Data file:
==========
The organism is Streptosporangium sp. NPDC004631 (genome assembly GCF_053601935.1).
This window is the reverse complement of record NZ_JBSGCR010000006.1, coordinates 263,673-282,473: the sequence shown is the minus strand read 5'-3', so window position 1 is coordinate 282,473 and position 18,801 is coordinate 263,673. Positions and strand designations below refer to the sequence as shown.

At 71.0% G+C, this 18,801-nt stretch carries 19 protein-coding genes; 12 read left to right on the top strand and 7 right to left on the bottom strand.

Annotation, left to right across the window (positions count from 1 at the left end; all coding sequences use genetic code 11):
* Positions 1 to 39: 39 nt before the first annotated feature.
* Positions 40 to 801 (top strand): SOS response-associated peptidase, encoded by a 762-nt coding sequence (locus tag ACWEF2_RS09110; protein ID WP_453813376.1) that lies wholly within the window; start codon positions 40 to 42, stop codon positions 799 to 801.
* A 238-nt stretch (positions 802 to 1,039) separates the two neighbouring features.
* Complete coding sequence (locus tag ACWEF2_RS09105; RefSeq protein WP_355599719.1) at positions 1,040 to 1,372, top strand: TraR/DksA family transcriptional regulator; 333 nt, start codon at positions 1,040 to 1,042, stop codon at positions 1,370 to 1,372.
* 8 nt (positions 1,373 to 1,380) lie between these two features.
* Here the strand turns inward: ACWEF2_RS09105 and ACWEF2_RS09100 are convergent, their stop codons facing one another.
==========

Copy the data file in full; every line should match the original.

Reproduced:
The organism is Streptosporangium sp. NPDC004631 (genome assembly GCF_053601935.1).
This window is the reverse complement of record NZ_JBSGCR010000006.1, coordinates 263,673-282,473: the sequence shown is the minus strand read 5'-3', so window position 1 is coordinate 282,473 and position 18,801 is coordinate 263,673. Positions and strand designations below refer to the sequence as shown.

At 71.0% G+C, this 18,801-nt stretch carries 19 protein-coding genes; 12 read left to right on the top strand and 7 right to left on the bottom strand.

Annotation, left to right across the window (positions count from 1 at the left end; all coding sequences use genetic code 11):
* Positions 1 to 39: 39 nt before the first annotated feature.
* Positions 40 to 801 (top strand): SOS response-associated peptidase, encoded by a 762-nt coding sequence (locus tag ACWEF2_RS09110; protein ID WP_453813376.1) that lies wholly within the window; start codon positions 40 to 42, stop codon positions 799 to 801.
* A 238-nt stretch (positions 802 to 1,039) separates the two neighbouring features.
* Complete coding sequence (locus tag ACWEF2_RS09105; RefSeq protein WP_355599719.1) at positions 1,040 to 1,372, top strand: TraR/DksA family transcriptional regulator; 333 nt, start codon at positions 1,040 to 1,042, stop codon at positions 1,370 to 1,372.
* 8 nt (positions 1,373 to 1,380) lie between these two features.
* Here the strand turns inward: ACWEF2_RS09105 and ACWEF2_RS09100 are convergent, their stop codons facing one another.